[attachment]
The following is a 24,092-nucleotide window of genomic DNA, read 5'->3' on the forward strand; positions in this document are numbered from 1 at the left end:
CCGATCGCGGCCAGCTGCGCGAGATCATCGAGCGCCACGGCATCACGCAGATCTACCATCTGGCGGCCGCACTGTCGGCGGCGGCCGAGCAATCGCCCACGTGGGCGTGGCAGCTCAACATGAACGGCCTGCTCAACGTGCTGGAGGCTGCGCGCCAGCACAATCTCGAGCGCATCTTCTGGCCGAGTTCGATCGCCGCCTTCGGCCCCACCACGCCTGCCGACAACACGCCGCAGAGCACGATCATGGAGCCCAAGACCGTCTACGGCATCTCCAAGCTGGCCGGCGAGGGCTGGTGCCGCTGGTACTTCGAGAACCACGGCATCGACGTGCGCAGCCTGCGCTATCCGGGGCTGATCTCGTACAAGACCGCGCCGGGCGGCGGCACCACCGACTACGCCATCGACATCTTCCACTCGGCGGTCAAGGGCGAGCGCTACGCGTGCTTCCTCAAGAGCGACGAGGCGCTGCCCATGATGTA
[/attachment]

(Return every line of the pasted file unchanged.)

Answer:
The following is a 24,092-nucleotide window of genomic DNA, read 5'->3' on the forward strand; positions in this document are numbered from 1 at the left end:
CCGATCGCGGCCAGCTGCGCGAGATCATCGAGCGCCACGGCATCACGCAGATCTACCATCTGGCGGCCGCACTGTCGGCGGCGGCCGAGCAATCGCCCACGTGGGCGTGGCAGCTCAACATGAACGGCCTGCTCAACGTGCTGGAGGCTGCGCGCCAGCACAATCTCGAGCGCATCTTCTGGCCGAGTTCGATCGCCGCCTTCGGCCCCACCACGCCTGCCGACAACACGCCGCAGAGCACGATCATGGAGCCCAAGACCGTCTACGGCATCTCCAAGCTGGCCGGCGAGGGCTGGTGCCGCTGGTACTTCGAGAACCACGGCATCGACGTGCGCAGCCTGCGCTATCCGGGGCTGATCTCGTACAAGACCGCGCCGGGCGGCGGCACCACCGACTACGCCATCGACATCTTCCACTCGGCGGTCAAGGGCGAGCGCTACGCGTGCTTCCTCAAGAGCGACGAGGCGCTGCCCATGATGTA